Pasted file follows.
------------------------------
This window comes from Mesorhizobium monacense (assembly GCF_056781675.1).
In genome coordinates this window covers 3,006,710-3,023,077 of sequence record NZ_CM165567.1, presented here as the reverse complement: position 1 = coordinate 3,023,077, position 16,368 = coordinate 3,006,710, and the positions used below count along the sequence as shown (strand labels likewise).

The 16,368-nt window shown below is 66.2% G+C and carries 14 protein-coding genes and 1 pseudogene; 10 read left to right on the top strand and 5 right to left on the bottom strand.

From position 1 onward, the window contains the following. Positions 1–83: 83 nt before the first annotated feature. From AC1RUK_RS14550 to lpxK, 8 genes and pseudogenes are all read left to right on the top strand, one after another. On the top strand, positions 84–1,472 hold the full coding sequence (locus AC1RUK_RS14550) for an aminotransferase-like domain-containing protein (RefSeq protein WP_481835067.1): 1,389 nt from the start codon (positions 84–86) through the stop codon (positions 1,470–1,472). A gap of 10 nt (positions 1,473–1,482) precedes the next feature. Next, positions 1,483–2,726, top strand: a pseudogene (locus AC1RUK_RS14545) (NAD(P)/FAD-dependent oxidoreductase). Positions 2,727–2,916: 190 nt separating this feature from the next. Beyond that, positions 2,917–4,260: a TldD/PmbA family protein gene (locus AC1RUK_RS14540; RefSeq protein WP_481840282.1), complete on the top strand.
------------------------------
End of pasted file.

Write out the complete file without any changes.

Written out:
This window comes from Mesorhizobium monacense (assembly GCF_056781675.1).
In genome coordinates this window covers 3,006,710-3,023,077 of sequence record NZ_CM165567.1, presented here as the reverse complement: position 1 = coordinate 3,023,077, position 16,368 = coordinate 3,006,710, and the positions used below count along the sequence as shown (strand labels likewise).

The 16,368-nt window shown below is 66.2% G+C and carries 14 protein-coding genes and 1 pseudogene; 10 read left to right on the top strand and 5 right to left on the bottom strand.

From position 1 onward, the window contains the following. Positions 1–83: 83 nt before the first annotated feature. From AC1RUK_RS14550 to lpxK, 8 genes and pseudogenes are all read left to right on the top strand, one after another. On the top strand, positions 84–1,472 hold the full coding sequence (locus AC1RUK_RS14550) for an aminotransferase-like domain-containing protein (RefSeq protein WP_481835067.1): 1,389 nt from the start codon (positions 84–86) through the stop codon (positions 1,470–1,472). A gap of 10 nt (positions 1,473–1,482) precedes the next feature. Next, positions 1,483–2,726, top strand: a pseudogene (locus AC1RUK_RS14545) (NAD(P)/FAD-dependent oxidoreductase). Positions 2,727–2,916: 190 nt separating this feature from the next. Beyond that, positions 2,917–4,260: a TldD/PmbA family protein gene (locus AC1RUK_RS14540; RefSeq protein WP_481840282.1), complete on the top strand.